Your concerns are their concerns

 
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Jared Sandberg had a great column in the Wall Street Journal this week titled: "Your Boss's Obsession Too Often Becomes Your Job Obligation." Here's his lead.

"When the boss has a pet passion, staffers can find themselves engaging in activities they've never tried -- probably because they never wanted to. Sometimes an executive's personal pursuits can help build communities. But they can also stir mild guilt trips or bigger shakedowns. And so the staff is a captive audience for their manager's jazz-band gigs, elegies over his approach shot to the 17th green, or any other avocation mistaken as part of the vocation."

This piece should be required reading for anyone in a leadership position. The higher your position on the organizational chart, the more you should read it. To help you get the most from the column, I offer the following observations.

Your job as a boss is to accomplish the mission of your organization and care for the people who are part of it. It is not to further your beliefs. It is not to develop support for worthy causes.

Because you are the boss, the people who work for you are likely to take your "wishes," expressed verbally and otherwise, as commands. At the very least they will feel pressure to go along. Only the most courageous and/or foolhardy among them will tell you this.

The higher you move up the hierarchy the more people tell you what you want to hear, filter the information that you get, and avoid telling you unpleasant truths. The natural human reaction to this is to believe that everyone agrees with you and that you're doing a great job, even when they hate you, think you're a jerk and think the place would be better off with Krusty the Clown at the helm.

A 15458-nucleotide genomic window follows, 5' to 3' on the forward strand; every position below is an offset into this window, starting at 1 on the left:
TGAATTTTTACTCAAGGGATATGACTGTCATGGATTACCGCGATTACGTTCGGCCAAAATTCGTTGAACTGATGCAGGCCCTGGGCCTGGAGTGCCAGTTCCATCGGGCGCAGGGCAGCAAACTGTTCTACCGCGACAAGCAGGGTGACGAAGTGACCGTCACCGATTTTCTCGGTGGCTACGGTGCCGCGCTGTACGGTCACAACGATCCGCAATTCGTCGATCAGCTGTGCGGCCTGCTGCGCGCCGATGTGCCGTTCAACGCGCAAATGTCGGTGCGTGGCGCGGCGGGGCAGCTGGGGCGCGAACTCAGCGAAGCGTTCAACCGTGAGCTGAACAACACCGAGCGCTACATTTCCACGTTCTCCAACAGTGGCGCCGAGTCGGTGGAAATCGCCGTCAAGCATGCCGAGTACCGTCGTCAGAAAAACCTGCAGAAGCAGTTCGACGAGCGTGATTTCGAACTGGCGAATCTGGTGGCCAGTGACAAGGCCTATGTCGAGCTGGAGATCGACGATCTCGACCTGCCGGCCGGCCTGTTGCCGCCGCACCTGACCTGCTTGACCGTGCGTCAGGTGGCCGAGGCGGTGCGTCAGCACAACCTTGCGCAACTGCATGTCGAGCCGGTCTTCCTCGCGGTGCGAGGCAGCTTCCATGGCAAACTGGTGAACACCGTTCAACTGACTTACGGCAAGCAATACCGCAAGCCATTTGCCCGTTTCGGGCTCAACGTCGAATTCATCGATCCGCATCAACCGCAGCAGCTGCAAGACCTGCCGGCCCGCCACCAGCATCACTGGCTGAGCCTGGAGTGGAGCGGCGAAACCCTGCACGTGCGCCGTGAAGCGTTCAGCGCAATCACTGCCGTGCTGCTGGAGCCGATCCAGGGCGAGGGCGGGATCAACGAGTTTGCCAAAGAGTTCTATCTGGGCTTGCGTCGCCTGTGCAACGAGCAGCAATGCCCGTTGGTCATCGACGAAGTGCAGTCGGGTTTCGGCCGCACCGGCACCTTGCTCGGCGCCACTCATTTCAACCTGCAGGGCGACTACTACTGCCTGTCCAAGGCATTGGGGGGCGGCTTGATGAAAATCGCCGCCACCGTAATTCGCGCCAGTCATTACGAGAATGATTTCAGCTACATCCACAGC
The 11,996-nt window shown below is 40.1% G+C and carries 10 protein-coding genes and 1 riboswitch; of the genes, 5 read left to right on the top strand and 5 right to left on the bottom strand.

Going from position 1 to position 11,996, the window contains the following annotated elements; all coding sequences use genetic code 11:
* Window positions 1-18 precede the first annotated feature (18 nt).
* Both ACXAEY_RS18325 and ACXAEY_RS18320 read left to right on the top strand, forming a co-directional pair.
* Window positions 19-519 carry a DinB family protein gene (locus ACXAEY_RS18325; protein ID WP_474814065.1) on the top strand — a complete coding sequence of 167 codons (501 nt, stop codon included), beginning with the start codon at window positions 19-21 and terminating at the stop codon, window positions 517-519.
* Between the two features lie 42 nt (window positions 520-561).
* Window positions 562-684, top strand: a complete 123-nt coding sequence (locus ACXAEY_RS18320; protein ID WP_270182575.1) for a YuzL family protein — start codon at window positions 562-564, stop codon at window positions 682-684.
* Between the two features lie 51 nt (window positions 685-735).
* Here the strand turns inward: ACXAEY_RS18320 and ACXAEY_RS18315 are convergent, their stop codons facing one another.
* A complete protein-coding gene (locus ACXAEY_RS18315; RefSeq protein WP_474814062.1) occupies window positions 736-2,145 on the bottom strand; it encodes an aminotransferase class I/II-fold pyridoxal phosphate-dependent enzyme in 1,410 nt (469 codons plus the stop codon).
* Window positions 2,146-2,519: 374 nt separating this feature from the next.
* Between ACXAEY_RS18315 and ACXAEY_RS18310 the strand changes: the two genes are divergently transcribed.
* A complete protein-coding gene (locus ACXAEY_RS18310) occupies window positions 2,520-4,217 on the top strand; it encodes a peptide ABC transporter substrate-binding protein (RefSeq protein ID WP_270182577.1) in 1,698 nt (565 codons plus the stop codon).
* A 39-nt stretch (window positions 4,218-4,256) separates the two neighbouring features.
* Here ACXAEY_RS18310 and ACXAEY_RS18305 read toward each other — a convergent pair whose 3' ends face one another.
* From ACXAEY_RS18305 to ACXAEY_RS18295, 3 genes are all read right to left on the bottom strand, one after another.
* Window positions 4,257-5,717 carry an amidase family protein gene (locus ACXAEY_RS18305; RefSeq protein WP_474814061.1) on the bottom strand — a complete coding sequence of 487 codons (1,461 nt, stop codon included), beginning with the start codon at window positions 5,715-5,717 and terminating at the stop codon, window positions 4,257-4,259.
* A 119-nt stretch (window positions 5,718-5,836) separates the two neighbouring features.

Given all these things it is prudent to heed Proverbs 16:18. "Pride goes before destruction and a haughty spirit before a fall."

Wally's Working Supervisor's Support Kit is a collection of information and tools to help working supervisors do a better job. It's based on what Wally's learned in over twenty years of supervisory skills training. Click here to check it out.

 
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Wally Bock has helped people learn to be great bosses for more than a quarter century. His latest book, Performance Talk: The One-on-One Part of Leadership, makes learning key leadership principles almost effortless by teaching through a story and providing lists of resources for further growth.

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  • 12/13/2007 1:30 PM Steve Roesler wrote:
    Wally, this strikes a chord.

    During my last corporate job years ago, I refused to contribute to the United Way because of no control over distribution of funds at that time. There was a "cause" that conflicts with my moral beliefs.

    My boss had "a talk" with me about being a "team player". I wouldn't budge.

    What did he do?

    He contributed in MY name in order to have 100% participation.

    Why?

    His boss was in charge of the corporate effort and would be seen in a better light the greater the giving.

    I ultimately left the company.
    Reply to this
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